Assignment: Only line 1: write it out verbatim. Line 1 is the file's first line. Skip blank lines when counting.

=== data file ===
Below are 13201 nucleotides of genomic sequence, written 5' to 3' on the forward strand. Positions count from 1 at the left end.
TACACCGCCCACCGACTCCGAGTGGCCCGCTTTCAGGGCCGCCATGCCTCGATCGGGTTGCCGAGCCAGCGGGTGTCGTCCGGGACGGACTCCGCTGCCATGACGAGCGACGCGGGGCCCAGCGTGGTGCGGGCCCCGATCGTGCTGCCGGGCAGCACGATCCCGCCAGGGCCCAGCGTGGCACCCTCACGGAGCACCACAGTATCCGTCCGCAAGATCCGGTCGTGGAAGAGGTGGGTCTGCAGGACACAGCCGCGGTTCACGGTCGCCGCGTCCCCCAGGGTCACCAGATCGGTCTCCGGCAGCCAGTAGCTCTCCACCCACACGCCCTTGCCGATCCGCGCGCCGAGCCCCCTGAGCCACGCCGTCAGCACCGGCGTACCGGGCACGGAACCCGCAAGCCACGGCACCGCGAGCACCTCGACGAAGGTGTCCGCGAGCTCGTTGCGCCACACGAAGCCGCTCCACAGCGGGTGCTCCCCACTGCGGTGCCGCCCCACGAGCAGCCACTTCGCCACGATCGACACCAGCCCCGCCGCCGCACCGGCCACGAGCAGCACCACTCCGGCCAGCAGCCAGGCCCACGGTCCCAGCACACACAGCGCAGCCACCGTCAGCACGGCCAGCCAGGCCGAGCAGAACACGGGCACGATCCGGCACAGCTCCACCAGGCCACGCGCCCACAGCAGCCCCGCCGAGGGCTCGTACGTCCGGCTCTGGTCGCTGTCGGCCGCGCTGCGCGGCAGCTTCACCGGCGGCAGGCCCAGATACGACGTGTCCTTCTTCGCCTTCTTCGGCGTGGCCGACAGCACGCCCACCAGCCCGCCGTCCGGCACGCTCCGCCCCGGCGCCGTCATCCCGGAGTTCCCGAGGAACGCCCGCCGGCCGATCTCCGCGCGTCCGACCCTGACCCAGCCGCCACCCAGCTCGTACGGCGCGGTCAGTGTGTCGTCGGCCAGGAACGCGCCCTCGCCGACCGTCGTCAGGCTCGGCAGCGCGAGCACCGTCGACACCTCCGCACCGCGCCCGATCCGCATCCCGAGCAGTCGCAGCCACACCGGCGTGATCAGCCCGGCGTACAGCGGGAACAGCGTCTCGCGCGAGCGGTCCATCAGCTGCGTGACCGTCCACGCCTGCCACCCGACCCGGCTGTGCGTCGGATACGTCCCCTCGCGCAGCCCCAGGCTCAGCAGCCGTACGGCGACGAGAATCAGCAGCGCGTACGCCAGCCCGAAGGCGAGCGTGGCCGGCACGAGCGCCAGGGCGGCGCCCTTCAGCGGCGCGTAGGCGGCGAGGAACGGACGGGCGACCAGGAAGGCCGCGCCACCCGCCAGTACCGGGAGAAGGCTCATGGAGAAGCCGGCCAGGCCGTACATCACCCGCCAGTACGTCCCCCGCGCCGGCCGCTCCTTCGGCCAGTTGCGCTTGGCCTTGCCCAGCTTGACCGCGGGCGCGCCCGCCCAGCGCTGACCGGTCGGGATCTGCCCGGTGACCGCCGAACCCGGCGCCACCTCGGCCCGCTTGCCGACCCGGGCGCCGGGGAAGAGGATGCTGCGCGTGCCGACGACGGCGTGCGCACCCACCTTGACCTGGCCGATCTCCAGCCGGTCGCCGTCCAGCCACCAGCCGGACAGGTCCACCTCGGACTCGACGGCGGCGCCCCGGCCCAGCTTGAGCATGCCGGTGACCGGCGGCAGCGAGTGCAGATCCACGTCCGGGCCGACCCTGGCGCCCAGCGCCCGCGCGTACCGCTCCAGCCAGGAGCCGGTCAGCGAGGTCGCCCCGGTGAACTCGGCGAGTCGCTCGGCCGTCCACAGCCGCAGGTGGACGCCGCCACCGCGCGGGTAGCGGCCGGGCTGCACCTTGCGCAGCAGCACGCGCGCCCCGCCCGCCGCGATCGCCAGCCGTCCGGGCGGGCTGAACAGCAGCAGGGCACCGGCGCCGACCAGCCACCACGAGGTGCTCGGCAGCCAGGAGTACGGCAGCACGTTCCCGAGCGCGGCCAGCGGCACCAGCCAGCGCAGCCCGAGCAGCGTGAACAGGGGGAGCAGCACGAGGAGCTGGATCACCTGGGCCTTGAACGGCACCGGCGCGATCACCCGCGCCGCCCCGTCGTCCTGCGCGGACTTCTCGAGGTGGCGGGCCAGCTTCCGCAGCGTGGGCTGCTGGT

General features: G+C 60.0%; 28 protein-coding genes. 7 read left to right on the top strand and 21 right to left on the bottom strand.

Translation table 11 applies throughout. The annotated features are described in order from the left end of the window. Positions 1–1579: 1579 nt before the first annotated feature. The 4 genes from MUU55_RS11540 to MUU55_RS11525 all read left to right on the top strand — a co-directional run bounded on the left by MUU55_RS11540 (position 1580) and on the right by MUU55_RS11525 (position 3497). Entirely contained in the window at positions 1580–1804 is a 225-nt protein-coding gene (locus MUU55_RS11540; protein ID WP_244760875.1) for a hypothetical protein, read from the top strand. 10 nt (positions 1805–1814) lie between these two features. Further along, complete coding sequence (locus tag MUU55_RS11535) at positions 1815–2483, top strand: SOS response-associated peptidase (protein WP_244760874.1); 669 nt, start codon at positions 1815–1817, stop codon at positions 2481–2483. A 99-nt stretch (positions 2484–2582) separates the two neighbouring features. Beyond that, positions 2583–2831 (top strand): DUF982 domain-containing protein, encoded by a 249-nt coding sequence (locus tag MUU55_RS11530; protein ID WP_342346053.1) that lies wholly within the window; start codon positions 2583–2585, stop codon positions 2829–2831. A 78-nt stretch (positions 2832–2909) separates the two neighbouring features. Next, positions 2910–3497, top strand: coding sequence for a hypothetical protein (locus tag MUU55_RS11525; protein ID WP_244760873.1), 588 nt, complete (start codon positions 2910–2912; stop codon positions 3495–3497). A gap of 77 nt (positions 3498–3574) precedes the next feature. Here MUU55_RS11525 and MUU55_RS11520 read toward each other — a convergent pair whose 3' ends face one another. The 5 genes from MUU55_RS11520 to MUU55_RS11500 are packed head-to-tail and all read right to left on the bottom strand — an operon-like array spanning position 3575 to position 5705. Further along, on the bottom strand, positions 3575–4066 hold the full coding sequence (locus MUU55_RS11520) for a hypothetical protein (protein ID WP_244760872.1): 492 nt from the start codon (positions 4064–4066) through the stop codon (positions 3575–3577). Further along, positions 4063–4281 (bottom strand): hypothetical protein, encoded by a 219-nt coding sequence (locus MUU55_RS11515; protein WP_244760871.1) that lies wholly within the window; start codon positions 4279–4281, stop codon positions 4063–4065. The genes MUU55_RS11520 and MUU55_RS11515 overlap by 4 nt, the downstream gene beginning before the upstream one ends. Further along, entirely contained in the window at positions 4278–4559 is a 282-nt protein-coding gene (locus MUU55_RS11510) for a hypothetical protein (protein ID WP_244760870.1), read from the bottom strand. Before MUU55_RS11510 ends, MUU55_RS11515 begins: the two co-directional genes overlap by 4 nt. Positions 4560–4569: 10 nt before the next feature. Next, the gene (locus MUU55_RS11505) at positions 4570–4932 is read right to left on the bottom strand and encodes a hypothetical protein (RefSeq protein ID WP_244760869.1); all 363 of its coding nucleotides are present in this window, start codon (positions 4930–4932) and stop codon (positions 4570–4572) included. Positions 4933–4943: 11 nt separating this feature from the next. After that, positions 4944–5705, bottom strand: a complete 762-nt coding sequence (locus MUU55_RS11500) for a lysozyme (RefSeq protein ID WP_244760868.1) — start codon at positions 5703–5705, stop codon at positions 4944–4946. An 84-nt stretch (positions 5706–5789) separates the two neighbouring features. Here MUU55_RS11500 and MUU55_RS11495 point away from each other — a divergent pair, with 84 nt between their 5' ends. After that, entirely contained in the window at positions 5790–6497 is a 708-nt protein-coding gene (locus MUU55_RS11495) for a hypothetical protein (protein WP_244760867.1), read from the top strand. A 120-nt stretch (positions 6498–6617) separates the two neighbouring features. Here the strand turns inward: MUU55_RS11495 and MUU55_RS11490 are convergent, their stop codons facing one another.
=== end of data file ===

Below are 13201 nucleotides of genomic sequence, written 5' to 3' on the forward strand. Positions count from 1 at the left end.